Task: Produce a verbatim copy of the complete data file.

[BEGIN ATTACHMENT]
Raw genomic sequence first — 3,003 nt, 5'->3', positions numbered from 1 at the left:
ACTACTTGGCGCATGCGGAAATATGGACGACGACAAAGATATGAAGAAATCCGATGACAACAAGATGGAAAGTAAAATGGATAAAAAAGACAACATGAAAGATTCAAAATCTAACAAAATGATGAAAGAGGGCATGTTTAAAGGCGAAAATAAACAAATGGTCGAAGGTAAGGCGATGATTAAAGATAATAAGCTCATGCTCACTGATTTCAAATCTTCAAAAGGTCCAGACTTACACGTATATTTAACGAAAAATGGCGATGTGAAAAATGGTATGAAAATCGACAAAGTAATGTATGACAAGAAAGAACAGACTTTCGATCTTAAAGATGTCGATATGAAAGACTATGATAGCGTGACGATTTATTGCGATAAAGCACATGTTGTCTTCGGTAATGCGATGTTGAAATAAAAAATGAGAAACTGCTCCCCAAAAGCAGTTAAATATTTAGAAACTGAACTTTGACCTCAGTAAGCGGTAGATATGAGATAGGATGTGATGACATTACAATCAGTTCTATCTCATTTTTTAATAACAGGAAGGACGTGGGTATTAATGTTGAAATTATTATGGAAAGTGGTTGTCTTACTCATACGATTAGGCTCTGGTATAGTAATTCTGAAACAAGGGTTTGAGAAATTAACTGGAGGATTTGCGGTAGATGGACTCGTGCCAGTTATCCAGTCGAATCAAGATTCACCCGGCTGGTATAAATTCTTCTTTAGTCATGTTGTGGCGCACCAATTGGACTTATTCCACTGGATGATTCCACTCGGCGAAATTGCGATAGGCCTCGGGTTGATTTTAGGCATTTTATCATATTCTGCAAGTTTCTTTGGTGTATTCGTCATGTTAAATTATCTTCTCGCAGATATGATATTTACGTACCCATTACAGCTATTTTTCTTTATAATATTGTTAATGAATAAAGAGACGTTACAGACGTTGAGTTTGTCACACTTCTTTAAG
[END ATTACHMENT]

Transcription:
Raw genomic sequence first — 3,003 nt, 5'->3', positions numbered from 1 at the left:
ACTACTTGGCGCATGCGGAAATATGGACGACGACAAAGATATGAAGAAATCCGATGACAACAAGATGGAAAGTAAAATGGATAAAAAAGACAACATGAAAGATTCAAAATCTAACAAAATGATGAAAGAGGGCATGTTTAAAGGCGAAAATAAACAAATGGTCGAAGGTAAGGCGATGATTAAAGATAATAAGCTCATGCTCACTGATTTCAAATCTTCAAAAGGTCCAGACTTACACGTATATTTAACGAAAAATGGCGATGTGAAAAATGGTATGAAAATCGACAAAGTAATGTATGACAAGAAAGAACAGACTTTCGATCTTAAAGATGTCGATATGAAAGACTATGATAGCGTGACGATTTATTGCGATAAAGCACATGTTGTCTTCGGTAATGCGATGTTGAAATAAAAAATGAGAAACTGCTCCCCAAAAGCAGTTAAATATTTAGAAACTGAACTTTGACCTCAGTAAGCGGTAGATATGAGATAGGATGTGATGACATTACAATCAGTTCTATCTCATTTTTTAATAACAGGAAGGACGTGGGTATTAATGTTGAAATTATTATGGAAAGTGGTTGTCTTACTCATACGATTAGGCTCTGGTATAGTAATTCTGAAACAAGGGTTTGAGAAATTAACTGGAGGATTTGCGGTAGATGGACTCGTGCCAGTTATCCAGTCGAATCAAGATTCACCCGGCTGGTATAAATTCTTCTTTAGTCATGTTGTGGCGCACCAATTGGACTTATTCCACTGGATGATTCCACTCGGCGAAATTGCGATAGGCCTCGGGTTGATTTTAGGCATTTTATCATATTCTGCAAGTTTCTTTGGTGTATTCGTCATGTTAAATTATCTTCTCGCAGATATGATATTTACGTACCCATTACAGCTATTTTTCTTTATAATATTGTTAATGAATAAAGAGACGTTACAGACGTTGAGTTTGTCACACTTCTTTAAG